After a race-long battle with Alex Marquez, Ducati rider Jack Miller managed to pip the Spaniard to a first MotoGP podium since Catalunya.

The Australian, who started second behind team-mate Francesco Bagnaia, made the perfect start after leading into turn one, however, quick moves by Bagnaia and Joan Mir pushed Miller back to third before lap two began.

Miller then got embroiled in a battle with former Moto3 rival Marquez which saw the pair swap positions on five occasions.

The last of those was an overtake by Miller on the exit of turn five, and while he initially created a gap to Marquez, back-to-back mistakes at turns five and seven allowed the LCR Honda man to get back in touch. 

Marquez, who was incredibly strong heading down to turn one, looked ready to produce a move he already completed twice with two laps to go, but a collision between KTM riders Iker Lecuona and Miguel Oliveira resulted in a red flag, meaning Miller held on for third. 

"From the get-go I got the better start, but Pecco [Bagnaia] got underneath me at turn one and was like ‘alright, he clearly wants to push’, and he definitely pushed," said Miller. 

"I was doing consistent 39s - I think my best was 39.6s and he was still just chipping away at us. 

"Then I made a small mistake at five, but Joan [Mir] and I were just doing that throughout the race, but Pecco was just like a rock at the front. Then I just tried to manage the tyre and I was hoping that I would have a little more towards the end. 

"As soon as I needed to push around the eight laps to go mark, I got past Alex [Marquez] but had a massive moment off gas at turn seven; just losing the rear, so I went to engine brake B, but the next lap he was right on me again.

"Then I got another bit of a gap before doing the exact same thing at turn five, so I was like ‘C is what it is’. I was preparing for a fight towards the end but then the red flag came out.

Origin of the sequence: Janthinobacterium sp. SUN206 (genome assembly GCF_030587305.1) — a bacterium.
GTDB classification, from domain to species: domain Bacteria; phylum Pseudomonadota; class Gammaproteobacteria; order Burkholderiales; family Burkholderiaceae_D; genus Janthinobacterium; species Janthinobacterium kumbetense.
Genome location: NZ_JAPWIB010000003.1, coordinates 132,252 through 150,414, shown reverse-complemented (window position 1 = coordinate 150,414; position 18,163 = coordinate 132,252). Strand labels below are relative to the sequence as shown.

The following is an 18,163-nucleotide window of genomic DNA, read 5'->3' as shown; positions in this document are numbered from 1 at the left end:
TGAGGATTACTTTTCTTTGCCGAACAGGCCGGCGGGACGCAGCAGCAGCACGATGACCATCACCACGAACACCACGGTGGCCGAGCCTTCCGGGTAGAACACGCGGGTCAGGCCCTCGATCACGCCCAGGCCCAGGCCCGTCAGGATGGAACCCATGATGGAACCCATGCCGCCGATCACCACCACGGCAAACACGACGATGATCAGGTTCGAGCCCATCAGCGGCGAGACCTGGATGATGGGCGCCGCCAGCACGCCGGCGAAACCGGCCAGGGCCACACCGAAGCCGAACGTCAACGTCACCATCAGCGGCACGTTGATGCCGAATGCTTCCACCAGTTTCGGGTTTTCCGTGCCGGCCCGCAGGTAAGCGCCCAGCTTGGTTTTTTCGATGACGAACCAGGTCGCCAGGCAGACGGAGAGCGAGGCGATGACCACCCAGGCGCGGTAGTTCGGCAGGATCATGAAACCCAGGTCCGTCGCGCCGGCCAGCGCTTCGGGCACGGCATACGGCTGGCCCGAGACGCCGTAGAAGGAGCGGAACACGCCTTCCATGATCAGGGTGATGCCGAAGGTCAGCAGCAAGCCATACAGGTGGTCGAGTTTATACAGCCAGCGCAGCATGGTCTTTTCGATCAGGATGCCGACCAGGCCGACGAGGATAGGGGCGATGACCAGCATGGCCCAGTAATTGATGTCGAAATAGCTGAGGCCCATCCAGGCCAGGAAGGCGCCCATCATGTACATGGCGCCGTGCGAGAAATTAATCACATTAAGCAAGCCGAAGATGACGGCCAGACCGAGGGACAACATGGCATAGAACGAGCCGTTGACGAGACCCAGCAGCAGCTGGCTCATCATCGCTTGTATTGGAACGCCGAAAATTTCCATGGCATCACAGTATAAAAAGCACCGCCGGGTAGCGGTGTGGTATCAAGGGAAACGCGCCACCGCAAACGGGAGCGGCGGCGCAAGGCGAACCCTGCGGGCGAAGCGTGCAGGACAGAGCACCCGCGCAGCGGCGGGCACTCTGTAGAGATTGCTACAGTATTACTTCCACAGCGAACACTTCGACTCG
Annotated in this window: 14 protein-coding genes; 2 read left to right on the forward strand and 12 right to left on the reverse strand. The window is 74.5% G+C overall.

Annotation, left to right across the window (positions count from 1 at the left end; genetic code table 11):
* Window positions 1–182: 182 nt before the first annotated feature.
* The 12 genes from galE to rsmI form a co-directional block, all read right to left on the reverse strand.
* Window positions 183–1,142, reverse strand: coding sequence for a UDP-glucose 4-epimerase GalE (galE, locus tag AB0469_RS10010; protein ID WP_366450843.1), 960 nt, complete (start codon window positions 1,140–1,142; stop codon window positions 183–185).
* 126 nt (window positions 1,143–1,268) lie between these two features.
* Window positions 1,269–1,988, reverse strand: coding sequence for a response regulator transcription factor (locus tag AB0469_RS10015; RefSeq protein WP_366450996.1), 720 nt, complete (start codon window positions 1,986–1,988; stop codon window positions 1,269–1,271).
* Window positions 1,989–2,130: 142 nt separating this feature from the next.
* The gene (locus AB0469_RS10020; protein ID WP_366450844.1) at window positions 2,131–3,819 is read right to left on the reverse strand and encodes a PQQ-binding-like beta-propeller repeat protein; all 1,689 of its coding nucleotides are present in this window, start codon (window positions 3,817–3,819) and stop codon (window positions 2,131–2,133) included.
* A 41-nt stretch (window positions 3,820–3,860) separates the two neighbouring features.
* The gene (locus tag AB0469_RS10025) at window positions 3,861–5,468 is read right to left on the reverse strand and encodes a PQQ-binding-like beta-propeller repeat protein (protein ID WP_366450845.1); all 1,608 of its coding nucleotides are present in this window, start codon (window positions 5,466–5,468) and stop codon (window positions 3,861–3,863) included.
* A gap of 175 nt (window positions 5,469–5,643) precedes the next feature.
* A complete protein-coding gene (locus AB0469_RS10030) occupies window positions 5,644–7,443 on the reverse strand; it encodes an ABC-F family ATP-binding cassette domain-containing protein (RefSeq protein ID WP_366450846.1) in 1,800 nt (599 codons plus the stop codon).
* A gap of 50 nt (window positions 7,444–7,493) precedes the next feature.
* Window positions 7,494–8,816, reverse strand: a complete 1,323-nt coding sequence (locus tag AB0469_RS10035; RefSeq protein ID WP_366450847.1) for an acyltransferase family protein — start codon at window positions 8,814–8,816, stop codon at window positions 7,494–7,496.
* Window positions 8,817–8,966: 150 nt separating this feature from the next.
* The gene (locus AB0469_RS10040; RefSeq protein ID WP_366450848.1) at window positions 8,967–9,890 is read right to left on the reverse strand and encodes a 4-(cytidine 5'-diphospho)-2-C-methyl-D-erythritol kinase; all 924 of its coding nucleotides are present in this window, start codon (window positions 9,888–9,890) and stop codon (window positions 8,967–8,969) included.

"It’s a weird feeling when that happens because you sort of build yourself up for this, let’s say, an all-out war - especially between me and Alex as we have a bit of history [laughs], so I felt like it was 2014 all over again."

With Bagnaia winning the race and Miller taking P3, it’s a double podium that handed the Italian team their second consecutive manufacturers’ title.

A large part of Ducati’s success in recent seasons has not only been due the quantity of bikes on the grid (6) - set to be eight with Valentino Rossi’s Aramco VR46 team next year, but the level of bike development that’s gone into the Ducati project - something Miller has seen first hand as the current longest serving Ducati rider.

Speaking about their success as a team, Miller added: "I think we are really fortunate. Not just myself and Pecco, but we have a great test rider in Michele [Pirro] who has been here a long time now and he has been doing a lot of amazing things behind the scenes. 

"The stuff we get to test has already been through him and has been through a filter, let's say. 

"Down to the rider... we have some amazing young talents like Jorge [Martin] and Enea [Bastianini] and even Luca [Marini]. 

"I've been on the Ducati since 2017, so to see the development, the changes; okay I never rode the GP18 I think it was or the GP19, I missed one. 

"But the development and bikes made compared to what I rode before is night and day. I think that shows the process that Ducati has put into this project."